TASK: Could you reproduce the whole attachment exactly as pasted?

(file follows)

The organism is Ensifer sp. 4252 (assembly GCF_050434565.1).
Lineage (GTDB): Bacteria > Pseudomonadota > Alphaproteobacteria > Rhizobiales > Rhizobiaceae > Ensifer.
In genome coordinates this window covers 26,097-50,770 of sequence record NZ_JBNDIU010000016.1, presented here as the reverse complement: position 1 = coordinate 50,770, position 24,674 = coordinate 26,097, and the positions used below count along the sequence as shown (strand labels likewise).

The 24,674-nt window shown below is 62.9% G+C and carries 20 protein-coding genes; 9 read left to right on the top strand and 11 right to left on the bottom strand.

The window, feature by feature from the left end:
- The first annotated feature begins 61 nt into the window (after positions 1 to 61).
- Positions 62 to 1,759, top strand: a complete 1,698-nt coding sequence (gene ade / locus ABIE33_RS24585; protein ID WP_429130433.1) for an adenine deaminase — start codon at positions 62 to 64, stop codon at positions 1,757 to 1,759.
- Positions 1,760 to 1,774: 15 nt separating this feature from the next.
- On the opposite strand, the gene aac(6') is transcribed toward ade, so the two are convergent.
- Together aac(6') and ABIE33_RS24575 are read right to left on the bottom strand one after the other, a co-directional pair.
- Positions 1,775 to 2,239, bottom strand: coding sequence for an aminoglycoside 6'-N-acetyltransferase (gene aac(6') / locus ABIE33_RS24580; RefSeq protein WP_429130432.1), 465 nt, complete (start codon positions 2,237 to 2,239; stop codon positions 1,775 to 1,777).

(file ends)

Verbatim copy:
The organism is Ensifer sp. 4252 (assembly GCF_050434565.1).
Lineage (GTDB): Bacteria > Pseudomonadota > Alphaproteobacteria > Rhizobiales > Rhizobiaceae > Ensifer.
In genome coordinates this window covers 26,097-50,770 of sequence record NZ_JBNDIU010000016.1, presented here as the reverse complement: position 1 = coordinate 50,770, position 24,674 = coordinate 26,097, and the positions used below count along the sequence as shown (strand labels likewise).

The 24,674-nt window shown below is 62.9% G+C and carries 20 protein-coding genes; 9 read left to right on the top strand and 11 right to left on the bottom strand.

The window, feature by feature from the left end:
- The first annotated feature begins 61 nt into the window (after positions 1 to 61).
- Positions 62 to 1,759, top strand: a complete 1,698-nt coding sequence (gene ade / locus ABIE33_RS24585; protein ID WP_429130433.1) for an adenine deaminase — start codon at positions 62 to 64, stop codon at positions 1,757 to 1,759.
- Positions 1,760 to 1,774: 15 nt separating this feature from the next.
- On the opposite strand, the gene aac(6') is transcribed toward ade, so the two are convergent.
- Together aac(6') and ABIE33_RS24575 are read right to left on the bottom strand one after the other, a co-directional pair.
- Positions 1,775 to 2,239, bottom strand: coding sequence for an aminoglycoside 6'-N-acetyltransferase (gene aac(6') / locus ABIE33_RS24580; RefSeq protein WP_429130432.1), 465 nt, complete (start codon positions 2,237 to 2,239; stop codon positions 1,775 to 1,777).